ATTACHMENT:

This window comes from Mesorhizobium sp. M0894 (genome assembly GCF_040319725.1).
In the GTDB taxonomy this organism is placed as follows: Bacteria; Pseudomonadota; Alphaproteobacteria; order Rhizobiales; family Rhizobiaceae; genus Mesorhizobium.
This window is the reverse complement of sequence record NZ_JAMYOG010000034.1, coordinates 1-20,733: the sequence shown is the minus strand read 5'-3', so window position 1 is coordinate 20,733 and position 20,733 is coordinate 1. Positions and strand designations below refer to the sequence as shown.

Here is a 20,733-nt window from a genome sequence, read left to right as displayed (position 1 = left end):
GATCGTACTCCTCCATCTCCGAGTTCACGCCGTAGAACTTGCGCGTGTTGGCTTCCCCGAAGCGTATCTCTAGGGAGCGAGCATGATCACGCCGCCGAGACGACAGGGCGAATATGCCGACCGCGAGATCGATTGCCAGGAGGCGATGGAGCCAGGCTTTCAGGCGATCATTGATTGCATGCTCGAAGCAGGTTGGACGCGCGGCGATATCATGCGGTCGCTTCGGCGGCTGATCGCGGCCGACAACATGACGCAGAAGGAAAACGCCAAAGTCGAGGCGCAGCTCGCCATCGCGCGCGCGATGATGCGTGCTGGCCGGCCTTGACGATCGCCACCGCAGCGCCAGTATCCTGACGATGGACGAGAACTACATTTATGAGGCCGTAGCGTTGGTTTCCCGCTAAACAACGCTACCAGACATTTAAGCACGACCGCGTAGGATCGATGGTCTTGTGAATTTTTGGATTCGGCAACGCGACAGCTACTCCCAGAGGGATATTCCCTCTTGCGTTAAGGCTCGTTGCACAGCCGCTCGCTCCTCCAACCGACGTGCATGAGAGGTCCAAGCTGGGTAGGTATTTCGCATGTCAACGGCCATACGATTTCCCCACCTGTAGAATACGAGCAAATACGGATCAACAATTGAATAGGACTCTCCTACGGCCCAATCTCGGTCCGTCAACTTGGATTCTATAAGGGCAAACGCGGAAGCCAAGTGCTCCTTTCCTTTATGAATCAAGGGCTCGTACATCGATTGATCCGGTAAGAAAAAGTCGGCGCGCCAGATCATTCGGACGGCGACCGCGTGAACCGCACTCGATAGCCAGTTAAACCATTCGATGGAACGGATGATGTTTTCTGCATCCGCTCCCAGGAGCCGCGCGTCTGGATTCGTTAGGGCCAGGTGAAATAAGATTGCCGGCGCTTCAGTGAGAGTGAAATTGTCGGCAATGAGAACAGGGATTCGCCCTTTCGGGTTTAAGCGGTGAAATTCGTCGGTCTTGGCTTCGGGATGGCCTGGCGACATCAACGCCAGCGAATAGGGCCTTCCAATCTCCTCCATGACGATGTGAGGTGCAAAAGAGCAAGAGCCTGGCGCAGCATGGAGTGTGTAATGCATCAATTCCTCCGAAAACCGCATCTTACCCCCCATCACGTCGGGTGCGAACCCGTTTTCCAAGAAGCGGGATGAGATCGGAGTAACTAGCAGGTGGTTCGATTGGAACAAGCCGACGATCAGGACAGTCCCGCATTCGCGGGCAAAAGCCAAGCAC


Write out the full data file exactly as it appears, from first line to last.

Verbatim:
This window comes from Mesorhizobium sp. M0894 (genome assembly GCF_040319725.1).
In the GTDB taxonomy this organism is placed as follows: Bacteria; Pseudomonadota; Alphaproteobacteria; order Rhizobiales; family Rhizobiaceae; genus Mesorhizobium.
This window is the reverse complement of sequence record NZ_JAMYOG010000034.1, coordinates 1-20,733: the sequence shown is the minus strand read 5'-3', so window position 1 is coordinate 20,733 and position 20,733 is coordinate 1. Positions and strand designations below refer to the sequence as shown.

Here is a 20,733-nt window from a genome sequence, read left to right as displayed (position 1 = left end):
GATCGTACTCCTCCATCTCCGAGTTCACGCCGTAGAACTTGCGCGTGTTGGCTTCCCCGAAGCGTATCTCTAGGGAGCGAGCATGATCACGCCGCCGAGACGACAGGGCGAATATGCCGACCGCGAGATCGATTGCCAGGAGGCGATGGAGCCAGGCTTTCAGGCGATCATTGATTGCATGCTCGAAGCAGGTTGGACGCGCGGCGATATCATGCGGTCGCTTCGGCGGCTGATCGCGGCCGACAACATGACGCAGAAGGAAAACGCCAAAGTCGAGGCGCAGCTCGCCATCGCGCGCGCGATGATGCGTGCTGGCCGGCCTTGACGATCGCCACCGCAGCGCCAGTATCCTGACGATGGACGAGAACTACATTTATGAGGCCGTAGCGTTGGTTTCCCGCTAAACAACGCTACCAGACATTTAAGCACGACCGCGTAGGATCGATGGTCTTGTGAATTTTTGGATTCGGCAACGCGACAGCTACTCCCAGAGGGATATTCCCTCTTGCGTTAAGGCTCGTTGCACAGCCGCTCGCTCCTCCAACCGACGTGCATGAGAGGTCCAAGCTGGGTAGGTATTTCGCATGTCAACGGCCATACGATTTCCCCACCTGTAGAATACGAGCAAATACGGATCAACAATTGAATAGGACTCTCCTACGGCCCAATCTCGGTCCGTCAACTTGGATTCTATAAGGGCAAACGCGGAAGCCAAGTGCTCCTTTCCTTTATGAATCAAGGGCTCGTACATCGATTGATCCGGTAAGAAAAAGTCGGCGCGCCAGATCATTCGGACGGCGACCGCGTGAACCGCACTCGATAGCCAGTTAAACCATTCGATGGAACGGATGATGTTTTCTGCATCCGCTCCCAGGAGCCGCGCGTCTGGATTCGTTAGGGCCAGGTGAAATAAGATTGCCGGCGCTTCAGTGAGAGTGAAATTGTCGGCAATGAGAACAGGGATTCGCCCTTTCGGGTTTAAGCGGTGAAATTCGTCGGTCTTGGCTTCGGGATGGCCTGGCGACATCAACGCCAGCGAATAGGGCCTTCCAATCTCCTCCATGACGATGTGAGGTGCAAAAGAGCAAGAGCCTGGCGCAGCATGGAGTGTGTAATGCATCAATTCCTCCGAAAACCGCATCTTACCCCCCATCACGTCGGGTGCGAACCCGTTTTCCAAGAAGCGGGATGAGATCGGAGTAACTAGCAGGTGGTTCGATTGGAACAAGCCGACGATCAGGACAGTCCCGCATTCGCGGGCAAAAGCCAAGCAC